Paul: I am fascinated by this – tangent time. Tell me more about how that works for you. You say you’ve got open ended retainers with clients, so for x number of hours or what? How does that operate?

Jonathan: So for x number of dollars per month they get access to me on a variety of levels.

Paul: Ok.

Jonathan: So it’s not about what I am going to do, it’s not about my labour or my hours, it’s about them having very quick access to my expertise so that they can make a strategic or tactical decision. So basically if you are going to dumb it down, they pay me so they can pick my brain whenever they want.

Paul: That’s similar. I do a similar thing with the mentorship scheme that I offer. But instead of it being a monthly fee, they buy x number of hours over a period of a year. I think I prefer your approach.

Jonathan: Well the nice thing about my approach is that I don’t have to chart my hours.

Paul: No, which is really good.

Jonathan: Yeah. But tracking your hours sends the wrong message. I realise a month is just another arbitrary period of time, but it makes a big mental difference because it’s blurry enough that everyone starts caring about the right thing, and not the wrong thing. But you have to be very careful because my offer is that you get 24/7 access to me via chat, email, phone, whatever. I get back to you within whatever the agreed upon time is, usually at my favourite price point, which is the highest one, I get back to them within 90 minutes during business hours or the next day if it’s after business hours. They can email and contact me as much as they want. And usually when people hear that, they panic. They take my monthly rate and divide it by hours in the month and think you’re going to make $5 an hour. But it’s never what happens, because if you are working with the right kind of people, which is an important thing to point out, they are busy and they do not want to be on the phone with you every day all day.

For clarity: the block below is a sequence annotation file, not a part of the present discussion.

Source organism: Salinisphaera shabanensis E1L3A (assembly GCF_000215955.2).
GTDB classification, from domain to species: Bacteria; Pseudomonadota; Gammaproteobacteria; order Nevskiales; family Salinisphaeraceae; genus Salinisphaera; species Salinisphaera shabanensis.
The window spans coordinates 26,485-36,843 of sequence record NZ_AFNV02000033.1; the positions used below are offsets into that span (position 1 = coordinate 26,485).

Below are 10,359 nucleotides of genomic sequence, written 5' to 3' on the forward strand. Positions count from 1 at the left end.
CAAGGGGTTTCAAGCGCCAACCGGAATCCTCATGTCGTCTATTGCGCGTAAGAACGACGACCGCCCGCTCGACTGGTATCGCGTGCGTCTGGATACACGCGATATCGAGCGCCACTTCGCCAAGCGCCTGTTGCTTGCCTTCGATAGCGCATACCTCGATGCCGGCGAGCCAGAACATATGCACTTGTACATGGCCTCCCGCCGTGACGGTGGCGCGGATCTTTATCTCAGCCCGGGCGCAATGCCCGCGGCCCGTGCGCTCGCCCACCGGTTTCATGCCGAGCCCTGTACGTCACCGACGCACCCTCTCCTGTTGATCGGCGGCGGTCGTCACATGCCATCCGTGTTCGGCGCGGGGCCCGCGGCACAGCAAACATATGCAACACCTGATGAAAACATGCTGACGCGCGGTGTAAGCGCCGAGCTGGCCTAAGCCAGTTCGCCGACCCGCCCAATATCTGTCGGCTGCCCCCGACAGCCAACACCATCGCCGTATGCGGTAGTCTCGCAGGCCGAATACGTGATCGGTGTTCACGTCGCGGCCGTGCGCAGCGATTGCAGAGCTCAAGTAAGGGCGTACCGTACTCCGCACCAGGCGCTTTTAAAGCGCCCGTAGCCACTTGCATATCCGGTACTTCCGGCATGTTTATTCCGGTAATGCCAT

Paul: No, absolutely not. And there is a big difference when they are essentially paying for your knowledge rather than sitting down during an eight hour day and writing a big document for them.

Jonathan: Correct.

Paul: Yeah. No, it’s good. It’s interesting. Sorry that was a complete tangent. I was just interested in how that worked.

Marcus, are there other ways that you try and make clients feel valued?

Marcus: Yes. I try and get into the same room as them on a reasonably regular basis. Which might be every two years, but basically face to face and then you can have lunch, buy people lunch—we are back to bribery again aren’t we?—but no, I think people like having lunch and having a chat and basically getting together. Face to face stuff. That’s valuable.

Paul: That is one thing I think we miss out a little bit since Headscape moved to Winchester is that they did like to come to the Barn, didn’t they? They all liked a day out in the country.